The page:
Britocentric fantasy

Hallie O'Donovan hallieod at
Fri Apr 16 15:33:23 EDT 2004

Coming in very late on this - sorry.


>That's a good point: British fantasies do tend to be much more set in this
>world, don't they? So when you save the world, you save it from Britain.

And heaven knows, we all need to be saved from Britain! ;)  (Sorry, 
couldn't resist.)

>Seems to me that DWJ, over the years, has got much more into world-saving.
>If we except the Chrestomanci books and the Howls/Dalemarks, she tends to
>concentrate more on saving the family (e.g. Ogre, the Stopping for a Spell
>stories), or town (e.g. Archer's Goon, Aunt Maria) until the 1990s, when her
>horizons suddenly expand.

I sent _Deep Secret_ out on a BookCrossing book-ring a while ago, and 
it was universally loved.  A few people had minor quibbles with the 
book however, and one of these concerned the hiding of 'deep secrets' 
in the nursery rhymes.  At the time I didn't think that much of this,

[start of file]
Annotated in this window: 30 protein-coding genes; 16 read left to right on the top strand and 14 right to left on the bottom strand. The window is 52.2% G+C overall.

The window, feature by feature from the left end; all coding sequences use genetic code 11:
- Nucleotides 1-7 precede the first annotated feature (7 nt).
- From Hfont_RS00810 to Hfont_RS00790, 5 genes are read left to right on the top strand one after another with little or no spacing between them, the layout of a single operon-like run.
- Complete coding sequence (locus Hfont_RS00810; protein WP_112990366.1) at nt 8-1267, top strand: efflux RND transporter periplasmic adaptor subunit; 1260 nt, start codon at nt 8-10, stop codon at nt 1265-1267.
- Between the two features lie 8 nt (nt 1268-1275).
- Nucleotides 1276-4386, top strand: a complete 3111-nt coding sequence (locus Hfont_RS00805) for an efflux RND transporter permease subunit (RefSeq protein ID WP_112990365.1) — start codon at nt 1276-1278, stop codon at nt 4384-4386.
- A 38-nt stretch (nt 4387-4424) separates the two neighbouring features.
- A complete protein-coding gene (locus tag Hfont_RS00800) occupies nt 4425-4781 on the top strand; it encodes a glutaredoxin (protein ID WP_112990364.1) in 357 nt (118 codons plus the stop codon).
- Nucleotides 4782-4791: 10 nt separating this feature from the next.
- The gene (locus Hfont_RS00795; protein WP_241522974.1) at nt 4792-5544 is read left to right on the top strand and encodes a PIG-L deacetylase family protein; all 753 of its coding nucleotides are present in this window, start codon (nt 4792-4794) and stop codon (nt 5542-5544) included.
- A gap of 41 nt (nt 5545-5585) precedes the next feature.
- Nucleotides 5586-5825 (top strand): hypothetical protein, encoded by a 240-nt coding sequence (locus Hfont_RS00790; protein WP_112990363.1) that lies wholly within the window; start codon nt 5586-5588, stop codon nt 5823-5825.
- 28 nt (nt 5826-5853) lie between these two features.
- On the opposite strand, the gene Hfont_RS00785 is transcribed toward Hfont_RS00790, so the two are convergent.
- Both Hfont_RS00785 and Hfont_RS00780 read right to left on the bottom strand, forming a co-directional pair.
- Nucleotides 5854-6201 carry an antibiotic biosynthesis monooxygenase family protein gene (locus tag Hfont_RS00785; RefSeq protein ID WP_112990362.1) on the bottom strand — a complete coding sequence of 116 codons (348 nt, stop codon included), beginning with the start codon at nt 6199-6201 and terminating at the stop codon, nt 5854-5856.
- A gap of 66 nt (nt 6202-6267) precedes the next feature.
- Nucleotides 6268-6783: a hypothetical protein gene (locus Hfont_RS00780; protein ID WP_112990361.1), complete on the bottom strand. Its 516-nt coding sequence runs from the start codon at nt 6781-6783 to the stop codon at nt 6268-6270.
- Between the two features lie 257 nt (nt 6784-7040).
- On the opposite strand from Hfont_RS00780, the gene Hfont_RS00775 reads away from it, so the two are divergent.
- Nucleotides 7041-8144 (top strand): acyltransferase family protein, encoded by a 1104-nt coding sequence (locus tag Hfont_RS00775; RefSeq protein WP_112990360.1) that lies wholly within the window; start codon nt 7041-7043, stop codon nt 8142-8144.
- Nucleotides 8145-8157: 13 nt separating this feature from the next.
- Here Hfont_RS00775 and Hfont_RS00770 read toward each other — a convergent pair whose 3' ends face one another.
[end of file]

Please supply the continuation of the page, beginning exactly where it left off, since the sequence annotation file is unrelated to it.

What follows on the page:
but it occurred to me when Charlie brought up this question.  The 
person is Portuguese and said that she'd never heard of the nursery 
rhymes, and felt that the whole idea was flawed to her by this lack 
of universality.  (This person is a good friend and someone whose 
opinions I respect greatly - as well as a fan of *all* the best 
authors, btw. :) )   Makes a lot more sense to me now I'm thinking 
about it - as it must be a bit strange to have people from other 
*worlds* know a nursery rhyme you've never heard of, when you're in a 
country in the same continent!  It also made me remember Rupert's 
statement that he was just back from America, 'where I had, almost 
single-handed, managed to push the right people into sorting out some 
kind of peace in the former Yugoslavia and Northern Ireland.'  I'm 
not sure that I'd go so far as talking of an 'unsettling imperialist 
edge', but agree that it is quite odd that other British fantasists 
have been accused of this while DWJ doesn't appear to have been.


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